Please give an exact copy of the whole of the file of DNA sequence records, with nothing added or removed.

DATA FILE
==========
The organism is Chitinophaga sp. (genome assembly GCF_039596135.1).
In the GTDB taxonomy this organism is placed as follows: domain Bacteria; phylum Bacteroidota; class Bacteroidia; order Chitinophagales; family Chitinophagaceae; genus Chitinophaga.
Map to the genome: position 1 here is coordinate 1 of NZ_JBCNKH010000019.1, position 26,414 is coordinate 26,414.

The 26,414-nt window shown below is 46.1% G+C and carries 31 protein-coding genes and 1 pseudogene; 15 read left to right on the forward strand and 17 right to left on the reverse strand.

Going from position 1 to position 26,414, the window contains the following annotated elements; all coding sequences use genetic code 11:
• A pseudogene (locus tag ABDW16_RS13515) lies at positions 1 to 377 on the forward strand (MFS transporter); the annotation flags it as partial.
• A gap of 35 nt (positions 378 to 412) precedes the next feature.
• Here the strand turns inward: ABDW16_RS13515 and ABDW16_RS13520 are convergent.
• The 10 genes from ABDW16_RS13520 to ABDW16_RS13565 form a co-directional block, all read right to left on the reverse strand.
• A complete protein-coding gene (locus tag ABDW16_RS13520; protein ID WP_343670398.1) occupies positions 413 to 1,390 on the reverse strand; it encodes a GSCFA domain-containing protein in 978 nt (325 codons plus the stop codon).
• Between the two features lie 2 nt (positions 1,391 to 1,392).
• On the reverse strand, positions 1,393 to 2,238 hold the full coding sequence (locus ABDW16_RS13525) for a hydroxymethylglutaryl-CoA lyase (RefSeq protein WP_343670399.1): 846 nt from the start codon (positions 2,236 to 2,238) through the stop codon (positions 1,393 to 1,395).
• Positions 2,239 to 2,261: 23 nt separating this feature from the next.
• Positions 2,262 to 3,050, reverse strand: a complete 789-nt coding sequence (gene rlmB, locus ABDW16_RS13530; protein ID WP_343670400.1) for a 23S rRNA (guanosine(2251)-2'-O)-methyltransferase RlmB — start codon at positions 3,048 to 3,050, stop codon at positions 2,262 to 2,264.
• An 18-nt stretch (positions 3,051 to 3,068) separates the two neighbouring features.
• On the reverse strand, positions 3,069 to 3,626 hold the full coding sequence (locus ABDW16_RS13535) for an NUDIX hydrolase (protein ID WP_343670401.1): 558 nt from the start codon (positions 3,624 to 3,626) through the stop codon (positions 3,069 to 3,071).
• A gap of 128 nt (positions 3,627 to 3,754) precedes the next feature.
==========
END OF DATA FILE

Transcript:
The organism is Chitinophaga sp. (genome assembly GCF_039596135.1).
In the GTDB taxonomy this organism is placed as follows: domain Bacteria; phylum Bacteroidota; class Bacteroidia; order Chitinophagales; family Chitinophagaceae; genus Chitinophaga.
Map to the genome: position 1 here is coordinate 1 of NZ_JBCNKH010000019.1, position 26,414 is coordinate 26,414.

The 26,414-nt window shown below is 46.1% G+C and carries 31 protein-coding genes and 1 pseudogene; 15 read left to right on the forward strand and 17 right to left on the reverse strand.

Going from position 1 to position 26,414, the window contains the following annotated elements; all coding sequences use genetic code 11:
• A pseudogene (locus tag ABDW16_RS13515) lies at positions 1 to 377 on the forward strand (MFS transporter); the annotation flags it as partial.
• A gap of 35 nt (positions 378 to 412) precedes the next feature.
• Here the strand turns inward: ABDW16_RS13515 and ABDW16_RS13520 are convergent.
• The 10 genes from ABDW16_RS13520 to ABDW16_RS13565 form a co-directional block, all read right to left on the reverse strand.
• A complete protein-coding gene (locus tag ABDW16_RS13520; protein ID WP_343670398.1) occupies positions 413 to 1,390 on the reverse strand; it encodes a GSCFA domain-containing protein in 978 nt (325 codons plus the stop codon).
• Between the two features lie 2 nt (positions 1,391 to 1,392).
• On the reverse strand, positions 1,393 to 2,238 hold the full coding sequence (locus ABDW16_RS13525) for a hydroxymethylglutaryl-CoA lyase (RefSeq protein WP_343670399.1): 846 nt from the start codon (positions 2,236 to 2,238) through the stop codon (positions 1,393 to 1,395).
• Positions 2,239 to 2,261: 23 nt separating this feature from the next.
• Positions 2,262 to 3,050, reverse strand: a complete 789-nt coding sequence (gene rlmB, locus ABDW16_RS13530; protein ID WP_343670400.1) for a 23S rRNA (guanosine(2251)-2'-O)-methyltransferase RlmB — start codon at positions 3,048 to 3,050, stop codon at positions 2,262 to 2,264.
• An 18-nt stretch (positions 3,051 to 3,068) separates the two neighbouring features.
• On the reverse strand, positions 3,069 to 3,626 hold the full coding sequence (locus ABDW16_RS13535) for an NUDIX hydrolase (protein ID WP_343670401.1): 558 nt from the start codon (positions 3,624 to 3,626) through the stop codon (positions 3,069 to 3,071).
• A gap of 128 nt (positions 3,627 to 3,754) precedes the next feature.